Defend Truth


It’s time to retire the World Cup’s pointless third-place play-off


Antoinette thinks of the world and the people who live in it as a bear with a sore paw. She has a stick covered in thorns and shes poking the bear. When shes not doing that, shes watching cricket and longing for the days of the boring, boring Arsenal.

The most watched sporting event on the planet rolls on to our screens this weekend. France and Croatia will square off for football’s biggest prize while either England or Belgium will end their incredible tournament runs with back-to-back losses.

Golden Boot leader, Harry Kane, has played 483 minutes of football over the last few weeks. Romelu Lukaku, second in line, has played 416 minutes.

On Saturday, both players will, in all likelihood, add to that tally with less than a month to go before the Premier League season kicks off.

Ah, the third place play-off in tournament football, as pointless as Egypt at World Cups. (Egypt has literally never won a point at a World Cup, make of that what you will.)

The tradition is almost as old as the tournament itself. It has some relevance in instances where the host nation reaches that far (think South Korea in 2002 or Germany in 2006), allowing teams to thank their fans for the support, but overall, the spectacle offers little value other than some more broadcasting bucks.

Out of the 64 matches of the World Cup, this is the only one that means absolutely nothing and the only which almost nobody will remember. Most anoraks can rattle off list of champions and teams who played in the final, but how many can name the team who played in the team that finished third?

It’s a nice footnote on the overall tournament summation, but there are no bronze medals on offer like at the Olympics. There is a fraction more prize money on offer, but in in the modern era, there are other ways to decide this distribution.

If progression from the group stage can be decided by things like fair play and tournament organisers absolutely insist in not giving the losing semi-finalists an equal cut of the slush fund, why not decide the third place by something frivolous like most chances created in the knock-outs?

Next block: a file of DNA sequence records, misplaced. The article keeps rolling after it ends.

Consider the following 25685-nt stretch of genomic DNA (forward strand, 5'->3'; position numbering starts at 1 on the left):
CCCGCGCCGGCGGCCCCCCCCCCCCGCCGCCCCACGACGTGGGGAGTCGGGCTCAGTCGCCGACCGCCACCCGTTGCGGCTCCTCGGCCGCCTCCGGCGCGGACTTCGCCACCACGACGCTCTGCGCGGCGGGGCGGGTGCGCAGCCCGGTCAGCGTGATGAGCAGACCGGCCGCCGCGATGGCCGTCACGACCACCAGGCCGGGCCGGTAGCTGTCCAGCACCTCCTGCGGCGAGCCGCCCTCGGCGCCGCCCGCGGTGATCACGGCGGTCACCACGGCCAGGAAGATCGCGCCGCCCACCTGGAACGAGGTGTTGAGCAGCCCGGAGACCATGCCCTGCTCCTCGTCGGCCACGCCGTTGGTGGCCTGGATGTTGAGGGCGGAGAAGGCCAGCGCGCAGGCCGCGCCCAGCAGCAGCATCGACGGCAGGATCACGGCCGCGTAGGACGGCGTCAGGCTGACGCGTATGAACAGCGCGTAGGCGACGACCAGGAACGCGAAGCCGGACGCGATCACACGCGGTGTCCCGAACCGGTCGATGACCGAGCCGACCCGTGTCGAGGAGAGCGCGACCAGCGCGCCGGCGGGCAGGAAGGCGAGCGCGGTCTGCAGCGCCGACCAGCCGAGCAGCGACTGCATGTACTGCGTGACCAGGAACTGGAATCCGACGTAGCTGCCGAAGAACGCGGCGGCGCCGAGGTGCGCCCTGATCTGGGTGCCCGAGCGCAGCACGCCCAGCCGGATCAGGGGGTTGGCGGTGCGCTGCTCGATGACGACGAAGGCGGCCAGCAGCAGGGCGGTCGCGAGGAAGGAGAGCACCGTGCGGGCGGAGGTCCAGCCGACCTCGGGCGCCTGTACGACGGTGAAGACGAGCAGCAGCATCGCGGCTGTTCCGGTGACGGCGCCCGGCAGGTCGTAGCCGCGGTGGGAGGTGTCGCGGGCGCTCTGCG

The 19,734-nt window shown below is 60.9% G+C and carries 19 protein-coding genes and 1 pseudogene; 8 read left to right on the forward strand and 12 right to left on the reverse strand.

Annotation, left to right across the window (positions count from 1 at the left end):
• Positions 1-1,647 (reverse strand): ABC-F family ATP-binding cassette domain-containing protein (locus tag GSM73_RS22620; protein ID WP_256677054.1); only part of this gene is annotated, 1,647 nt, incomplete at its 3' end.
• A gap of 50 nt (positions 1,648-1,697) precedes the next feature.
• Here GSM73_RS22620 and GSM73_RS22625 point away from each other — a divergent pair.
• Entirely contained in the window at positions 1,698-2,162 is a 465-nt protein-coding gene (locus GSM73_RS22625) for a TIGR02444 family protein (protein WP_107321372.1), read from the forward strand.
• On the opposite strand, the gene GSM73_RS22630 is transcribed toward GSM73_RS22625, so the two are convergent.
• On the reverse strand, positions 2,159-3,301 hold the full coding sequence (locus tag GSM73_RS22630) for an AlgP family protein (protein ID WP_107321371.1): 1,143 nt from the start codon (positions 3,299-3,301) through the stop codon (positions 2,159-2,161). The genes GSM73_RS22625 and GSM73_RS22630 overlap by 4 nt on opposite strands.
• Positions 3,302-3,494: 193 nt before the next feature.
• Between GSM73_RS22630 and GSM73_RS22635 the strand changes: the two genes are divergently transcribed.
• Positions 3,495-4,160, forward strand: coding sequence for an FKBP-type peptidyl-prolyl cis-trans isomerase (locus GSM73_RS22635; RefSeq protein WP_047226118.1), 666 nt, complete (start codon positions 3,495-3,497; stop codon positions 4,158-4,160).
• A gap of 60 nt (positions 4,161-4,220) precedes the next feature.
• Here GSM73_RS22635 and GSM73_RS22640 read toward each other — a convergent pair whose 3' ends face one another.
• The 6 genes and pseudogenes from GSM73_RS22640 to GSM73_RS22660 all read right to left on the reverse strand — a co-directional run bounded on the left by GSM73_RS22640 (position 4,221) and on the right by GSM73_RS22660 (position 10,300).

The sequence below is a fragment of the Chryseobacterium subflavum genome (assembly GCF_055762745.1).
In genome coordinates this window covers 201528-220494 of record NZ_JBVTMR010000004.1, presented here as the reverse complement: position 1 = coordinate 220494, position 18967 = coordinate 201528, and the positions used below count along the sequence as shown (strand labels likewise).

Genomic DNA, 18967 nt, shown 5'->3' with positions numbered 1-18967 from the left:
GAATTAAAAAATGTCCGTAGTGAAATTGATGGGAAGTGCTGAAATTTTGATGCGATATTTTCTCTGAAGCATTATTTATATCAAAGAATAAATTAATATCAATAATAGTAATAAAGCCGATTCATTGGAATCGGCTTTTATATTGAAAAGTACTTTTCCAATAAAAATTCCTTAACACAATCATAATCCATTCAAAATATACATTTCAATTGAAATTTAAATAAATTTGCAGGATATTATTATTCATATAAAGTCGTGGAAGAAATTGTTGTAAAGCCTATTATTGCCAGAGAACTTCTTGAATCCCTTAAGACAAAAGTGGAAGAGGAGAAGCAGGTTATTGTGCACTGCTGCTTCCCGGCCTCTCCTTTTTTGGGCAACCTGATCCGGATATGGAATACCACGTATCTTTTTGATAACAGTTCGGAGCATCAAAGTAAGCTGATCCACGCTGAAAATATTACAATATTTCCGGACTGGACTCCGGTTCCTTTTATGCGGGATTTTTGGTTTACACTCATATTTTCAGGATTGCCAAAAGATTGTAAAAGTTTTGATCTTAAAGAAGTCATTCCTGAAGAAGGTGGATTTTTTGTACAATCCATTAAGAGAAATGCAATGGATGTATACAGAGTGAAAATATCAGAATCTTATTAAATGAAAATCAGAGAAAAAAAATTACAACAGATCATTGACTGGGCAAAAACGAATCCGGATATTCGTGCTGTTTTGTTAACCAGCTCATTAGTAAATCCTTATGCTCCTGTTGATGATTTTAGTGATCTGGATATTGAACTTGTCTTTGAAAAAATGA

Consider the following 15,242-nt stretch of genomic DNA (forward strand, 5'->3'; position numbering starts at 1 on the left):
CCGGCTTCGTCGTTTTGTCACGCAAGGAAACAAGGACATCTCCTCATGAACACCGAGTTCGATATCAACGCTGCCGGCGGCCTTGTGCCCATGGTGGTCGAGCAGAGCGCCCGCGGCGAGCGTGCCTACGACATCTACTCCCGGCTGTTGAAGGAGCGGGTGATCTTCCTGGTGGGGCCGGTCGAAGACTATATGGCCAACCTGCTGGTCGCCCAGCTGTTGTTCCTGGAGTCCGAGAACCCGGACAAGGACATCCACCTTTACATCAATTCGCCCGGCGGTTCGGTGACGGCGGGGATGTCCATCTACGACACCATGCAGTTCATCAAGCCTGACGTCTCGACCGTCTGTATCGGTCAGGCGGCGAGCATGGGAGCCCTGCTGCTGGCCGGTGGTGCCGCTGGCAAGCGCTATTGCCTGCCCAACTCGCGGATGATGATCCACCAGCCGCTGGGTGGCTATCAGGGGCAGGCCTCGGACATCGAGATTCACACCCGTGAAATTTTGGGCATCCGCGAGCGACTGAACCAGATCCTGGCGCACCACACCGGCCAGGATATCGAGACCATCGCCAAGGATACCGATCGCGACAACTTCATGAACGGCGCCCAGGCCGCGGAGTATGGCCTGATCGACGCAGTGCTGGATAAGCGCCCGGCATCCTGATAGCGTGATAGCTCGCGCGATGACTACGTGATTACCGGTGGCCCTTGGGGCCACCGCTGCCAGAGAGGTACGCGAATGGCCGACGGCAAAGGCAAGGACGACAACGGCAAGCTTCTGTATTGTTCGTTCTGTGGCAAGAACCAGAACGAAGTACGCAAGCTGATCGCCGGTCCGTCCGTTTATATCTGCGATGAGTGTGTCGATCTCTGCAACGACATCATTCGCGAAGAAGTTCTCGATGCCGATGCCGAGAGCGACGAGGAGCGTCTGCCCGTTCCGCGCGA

The modern game demands an extraordinary workload from players and the third-place play-off is just another game to add to the ever-growing list.

Even coaches admit that it’s not really high on the priority list. England manager Gareth Southgate said after his side’s 2-1 defeat to Croatia: “The honest thing is it’s not a game any team wants to play in. We have two days to prepare. We will want to give a performance of huge pride, no question about that.

Every time we wear the shirt of our national team, we want to play with pride and play well and win. It will be a really difficult task to assess everybody over the next 24 hours and get them mentally back to where we want them to be for a game like that, but that will be the challenge.”

Belgium manager Roberto Martinez tried to look for the positives after losing to France, saying: “It is a difficult emotion to manage. You are disappointed you lost the semi-final. It is difficult to almost see the opportunity to play another game as a positive.”

In the greater context, it is hard to be positive when teams know they could end a tournament where they excelled with back-to-back losses, hardly a fitting end when sides have had such remarkable runs.

The few who enjoy this indulgence will say that that the third-place match often produces more goals. That’s true. Across the years, the tournament’s forgotten fixture averages almost four goals per match. But that perhaps points more to the fact that players are so knackered that they’ve stopped caring about studious defending.

The Euros retired the third-place play-off back in the 1980s and yet the World Cup persists.

As the tournament continues to expand to include more teams and as the physical demand on players in the top leagues across the world continues to grow, perhaps it’s time for Fifa to consider putting it to bed, too. DM


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